Children are one of the Guard's key focuses. The troops tell News 8 that one in four Afghan children will not live to the age of 10. The need can be overwhelming... One orphanage News 8 visited is home to nearly 700 children. Even more take classes there. One teenager, Kalimullah, said the kids were happy to see American soldiers. "All of children want you here because they bring security, they bring peace, all of the children like [you]," he said.

Members of the Indiana National Guard also bring jobs to the locals. When News 8 was at the orphanage, people were being hired to lay blacktop. The commander emergency relief program provides the money to pay for projects that rebuild Afghanistan. LtCol Paul Grube of New Albany, Indiana is in charge. "The reality is if they can't feed their families then Taliban will pay someone $20 to fire a rocket. And so we've got to put the economy back together and once the economy is together then the quality of life is better and they're not so willing to go to war," he said.

The United States is spending $87,000 to fund a new kitchen going up at a teaching hospital. At the moment, all they have is a makeshift stove.
Work is often taking soldiers to the remotest areas of the country
During a four-day road trip into the far northwest corner of Afghanistan, a provincial reconstruction team based in Herat visited more than two dozen settlements, several of which weren't even on the map.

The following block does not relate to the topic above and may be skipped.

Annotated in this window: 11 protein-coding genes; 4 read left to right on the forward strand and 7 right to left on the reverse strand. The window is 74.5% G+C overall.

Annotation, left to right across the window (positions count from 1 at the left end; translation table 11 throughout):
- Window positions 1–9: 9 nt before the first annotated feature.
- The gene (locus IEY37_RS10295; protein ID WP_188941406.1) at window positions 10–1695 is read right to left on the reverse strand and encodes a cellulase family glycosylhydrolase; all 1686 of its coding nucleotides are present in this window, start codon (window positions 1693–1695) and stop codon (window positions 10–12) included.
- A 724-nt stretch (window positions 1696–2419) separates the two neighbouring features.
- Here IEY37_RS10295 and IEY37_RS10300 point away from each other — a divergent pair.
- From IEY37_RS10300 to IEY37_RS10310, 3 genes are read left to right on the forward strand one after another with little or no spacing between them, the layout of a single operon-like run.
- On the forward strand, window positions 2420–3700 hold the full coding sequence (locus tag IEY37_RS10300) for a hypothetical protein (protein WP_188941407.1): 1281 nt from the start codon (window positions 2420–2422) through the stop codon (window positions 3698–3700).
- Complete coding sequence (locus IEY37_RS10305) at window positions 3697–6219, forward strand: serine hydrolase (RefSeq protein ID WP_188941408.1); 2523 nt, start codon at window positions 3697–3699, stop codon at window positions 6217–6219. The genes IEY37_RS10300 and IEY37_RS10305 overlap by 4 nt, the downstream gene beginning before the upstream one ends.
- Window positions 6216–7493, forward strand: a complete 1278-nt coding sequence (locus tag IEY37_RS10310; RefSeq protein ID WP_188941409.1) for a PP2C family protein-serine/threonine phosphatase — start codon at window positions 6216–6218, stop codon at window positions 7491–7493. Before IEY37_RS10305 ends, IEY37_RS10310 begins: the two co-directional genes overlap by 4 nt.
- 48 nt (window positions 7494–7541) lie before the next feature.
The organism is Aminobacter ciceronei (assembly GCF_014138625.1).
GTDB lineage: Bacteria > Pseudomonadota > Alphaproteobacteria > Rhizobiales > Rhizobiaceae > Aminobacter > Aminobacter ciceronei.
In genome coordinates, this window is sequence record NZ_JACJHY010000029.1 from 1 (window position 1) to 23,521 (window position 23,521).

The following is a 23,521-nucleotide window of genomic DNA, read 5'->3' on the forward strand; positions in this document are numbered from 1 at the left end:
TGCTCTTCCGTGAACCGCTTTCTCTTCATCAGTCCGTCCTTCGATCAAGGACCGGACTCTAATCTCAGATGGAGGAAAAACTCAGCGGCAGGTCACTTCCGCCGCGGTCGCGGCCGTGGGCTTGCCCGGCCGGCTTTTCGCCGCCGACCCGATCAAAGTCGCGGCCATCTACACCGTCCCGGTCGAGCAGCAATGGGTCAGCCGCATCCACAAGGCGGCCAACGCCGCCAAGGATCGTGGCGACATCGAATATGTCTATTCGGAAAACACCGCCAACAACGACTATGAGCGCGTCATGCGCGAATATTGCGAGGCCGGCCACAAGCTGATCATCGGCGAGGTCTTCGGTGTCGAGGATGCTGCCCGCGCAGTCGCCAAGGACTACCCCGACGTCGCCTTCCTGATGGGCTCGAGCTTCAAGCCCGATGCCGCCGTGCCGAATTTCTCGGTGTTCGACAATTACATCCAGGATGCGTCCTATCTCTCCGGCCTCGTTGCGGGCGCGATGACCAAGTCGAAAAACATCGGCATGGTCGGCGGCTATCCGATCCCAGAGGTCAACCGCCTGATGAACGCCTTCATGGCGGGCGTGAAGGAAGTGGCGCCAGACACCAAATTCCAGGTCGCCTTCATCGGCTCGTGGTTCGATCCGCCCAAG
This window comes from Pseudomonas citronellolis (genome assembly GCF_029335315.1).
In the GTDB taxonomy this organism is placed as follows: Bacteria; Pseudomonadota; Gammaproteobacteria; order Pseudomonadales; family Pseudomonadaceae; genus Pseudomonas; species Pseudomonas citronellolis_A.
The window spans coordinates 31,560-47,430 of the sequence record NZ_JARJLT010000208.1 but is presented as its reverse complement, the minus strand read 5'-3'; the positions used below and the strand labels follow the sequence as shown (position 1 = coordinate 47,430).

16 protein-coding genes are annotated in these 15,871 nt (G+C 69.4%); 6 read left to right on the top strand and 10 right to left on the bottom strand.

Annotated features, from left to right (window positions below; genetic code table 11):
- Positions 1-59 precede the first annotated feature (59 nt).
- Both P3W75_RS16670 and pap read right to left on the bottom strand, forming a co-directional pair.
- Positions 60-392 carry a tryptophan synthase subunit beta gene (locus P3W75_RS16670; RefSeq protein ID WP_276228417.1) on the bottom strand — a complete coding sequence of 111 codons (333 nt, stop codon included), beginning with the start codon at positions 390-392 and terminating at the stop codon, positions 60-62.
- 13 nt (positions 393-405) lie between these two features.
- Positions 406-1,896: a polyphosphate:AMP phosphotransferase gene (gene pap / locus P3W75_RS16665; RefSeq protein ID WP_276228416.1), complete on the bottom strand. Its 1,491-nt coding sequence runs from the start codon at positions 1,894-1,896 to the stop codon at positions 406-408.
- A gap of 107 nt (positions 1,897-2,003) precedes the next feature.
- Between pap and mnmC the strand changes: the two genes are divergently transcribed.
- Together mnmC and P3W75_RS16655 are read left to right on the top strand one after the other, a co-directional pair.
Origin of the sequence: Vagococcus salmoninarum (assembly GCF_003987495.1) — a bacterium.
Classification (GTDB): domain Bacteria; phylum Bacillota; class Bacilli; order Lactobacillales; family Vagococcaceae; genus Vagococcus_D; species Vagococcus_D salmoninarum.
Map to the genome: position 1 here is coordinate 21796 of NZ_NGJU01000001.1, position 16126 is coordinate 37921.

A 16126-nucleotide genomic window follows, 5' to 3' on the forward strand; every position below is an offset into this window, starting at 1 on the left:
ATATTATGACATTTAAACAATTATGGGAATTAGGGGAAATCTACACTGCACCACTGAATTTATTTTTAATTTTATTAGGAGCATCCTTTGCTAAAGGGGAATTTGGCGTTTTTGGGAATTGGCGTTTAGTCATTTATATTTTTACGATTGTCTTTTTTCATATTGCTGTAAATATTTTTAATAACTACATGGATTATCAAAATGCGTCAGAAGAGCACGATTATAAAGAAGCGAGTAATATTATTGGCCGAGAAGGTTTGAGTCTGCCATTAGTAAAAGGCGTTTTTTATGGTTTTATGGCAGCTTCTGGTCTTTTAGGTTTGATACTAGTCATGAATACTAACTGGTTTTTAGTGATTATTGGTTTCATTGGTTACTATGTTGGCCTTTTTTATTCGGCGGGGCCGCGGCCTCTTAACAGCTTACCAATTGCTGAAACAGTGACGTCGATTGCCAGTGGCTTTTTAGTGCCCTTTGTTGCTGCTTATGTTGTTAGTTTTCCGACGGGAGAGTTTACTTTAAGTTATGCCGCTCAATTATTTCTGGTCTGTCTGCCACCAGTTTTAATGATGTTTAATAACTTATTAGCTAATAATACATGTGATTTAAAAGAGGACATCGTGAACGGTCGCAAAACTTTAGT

The journey covered 265 miles, lasted 78 hours and encompassed four districts. Led by a small civil affairs staff, the 16-member team met community leaders, explored remote areas and gathered information that could be of use in the future.
The Coalition forces are also increasingly involving the Afghans themselves in the reconstruction effort, hoping that the skills learned in the process will have positive future spin-offs:
Pushing at each other, Afghan men crowd together early in the morning, hoping to be the one accepted into a trade school to earn $3 that day and, more importantly, a skill that will provide a future.

In a nation where unemployment remains a pressing problem, the Contrack Construction Training Center is a place where Afghans are paid to learn necessary trade skills that upon graduation will help them obtain jobs with Contrack International, one of the U.S. Army Corps of Engineers' main construction contractors.